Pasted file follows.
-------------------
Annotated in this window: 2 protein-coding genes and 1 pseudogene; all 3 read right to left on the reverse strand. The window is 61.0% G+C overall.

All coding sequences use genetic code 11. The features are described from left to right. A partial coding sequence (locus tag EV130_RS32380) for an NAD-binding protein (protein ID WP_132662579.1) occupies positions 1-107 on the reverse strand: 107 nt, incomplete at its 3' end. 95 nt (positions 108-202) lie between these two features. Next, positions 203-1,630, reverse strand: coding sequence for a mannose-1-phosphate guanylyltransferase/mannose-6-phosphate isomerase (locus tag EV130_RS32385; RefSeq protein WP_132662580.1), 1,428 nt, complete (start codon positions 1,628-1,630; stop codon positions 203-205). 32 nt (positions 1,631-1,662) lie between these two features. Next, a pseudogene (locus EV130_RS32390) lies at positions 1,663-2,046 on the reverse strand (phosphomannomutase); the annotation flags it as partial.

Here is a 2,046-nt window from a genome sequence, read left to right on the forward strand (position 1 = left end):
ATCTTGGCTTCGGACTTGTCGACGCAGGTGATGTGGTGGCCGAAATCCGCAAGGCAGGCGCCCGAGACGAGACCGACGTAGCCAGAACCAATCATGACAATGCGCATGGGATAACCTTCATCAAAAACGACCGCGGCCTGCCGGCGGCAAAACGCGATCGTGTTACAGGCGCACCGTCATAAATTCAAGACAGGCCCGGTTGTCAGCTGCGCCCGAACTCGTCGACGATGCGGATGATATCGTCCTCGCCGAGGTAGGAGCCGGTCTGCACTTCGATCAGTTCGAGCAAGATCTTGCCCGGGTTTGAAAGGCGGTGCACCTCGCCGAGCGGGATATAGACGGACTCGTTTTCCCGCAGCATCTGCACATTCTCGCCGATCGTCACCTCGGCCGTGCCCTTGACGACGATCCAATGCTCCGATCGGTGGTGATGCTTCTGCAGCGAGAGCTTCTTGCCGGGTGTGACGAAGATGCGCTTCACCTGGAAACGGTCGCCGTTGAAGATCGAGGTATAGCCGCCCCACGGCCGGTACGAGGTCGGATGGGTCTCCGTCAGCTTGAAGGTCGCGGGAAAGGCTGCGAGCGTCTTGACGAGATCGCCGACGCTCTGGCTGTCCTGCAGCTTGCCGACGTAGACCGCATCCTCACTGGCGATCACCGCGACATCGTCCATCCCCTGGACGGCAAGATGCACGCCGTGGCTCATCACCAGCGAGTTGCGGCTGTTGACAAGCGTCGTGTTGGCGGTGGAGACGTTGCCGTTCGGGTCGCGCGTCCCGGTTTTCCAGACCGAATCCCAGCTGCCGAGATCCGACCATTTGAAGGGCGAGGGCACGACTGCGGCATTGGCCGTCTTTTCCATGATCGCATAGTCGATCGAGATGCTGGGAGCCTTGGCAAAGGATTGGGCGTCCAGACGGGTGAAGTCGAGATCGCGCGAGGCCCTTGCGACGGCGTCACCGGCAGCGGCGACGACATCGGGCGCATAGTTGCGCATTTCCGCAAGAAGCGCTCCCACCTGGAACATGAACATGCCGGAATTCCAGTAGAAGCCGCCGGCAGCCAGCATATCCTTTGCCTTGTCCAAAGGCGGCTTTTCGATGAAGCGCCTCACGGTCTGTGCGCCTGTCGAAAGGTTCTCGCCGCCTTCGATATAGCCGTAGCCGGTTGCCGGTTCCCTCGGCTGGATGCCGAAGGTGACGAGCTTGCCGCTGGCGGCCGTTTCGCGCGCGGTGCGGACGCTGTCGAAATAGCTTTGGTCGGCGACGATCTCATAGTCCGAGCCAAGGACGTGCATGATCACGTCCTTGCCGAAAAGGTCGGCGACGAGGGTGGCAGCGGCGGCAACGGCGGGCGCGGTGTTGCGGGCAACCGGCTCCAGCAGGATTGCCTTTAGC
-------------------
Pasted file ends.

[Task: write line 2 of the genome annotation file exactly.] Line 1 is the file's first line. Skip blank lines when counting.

All coding sequences use genetic code 11. The features are described from left to right. A partial coding sequence (locus tag EV130_RS32380) for an NAD-binding protein (protein ID WP_132662579.1) occupies positions 1-107 on the reverse strand: 107 nt, incomplete at its 3' end. 95 nt (positions 108-202) lie between these two features. Next, positions 203-1,630, reverse strand: coding sequence for a mannose-1-phosphate guanylyltransferase/mannose-6-phosphate isomerase (locus tag EV130_RS32385; RefSeq protein WP_132662580.1), 1,428 nt, complete (start codon positions 1,628-1,630; stop codon positions 203-205). 32 nt (positions 1,631-1,662) lie between these two features. Next, a pseudogene (locus EV130_RS32390) lies at positions 1,663-2,046 on the reverse strand (phosphomannomutase); the annotation flags it as partial.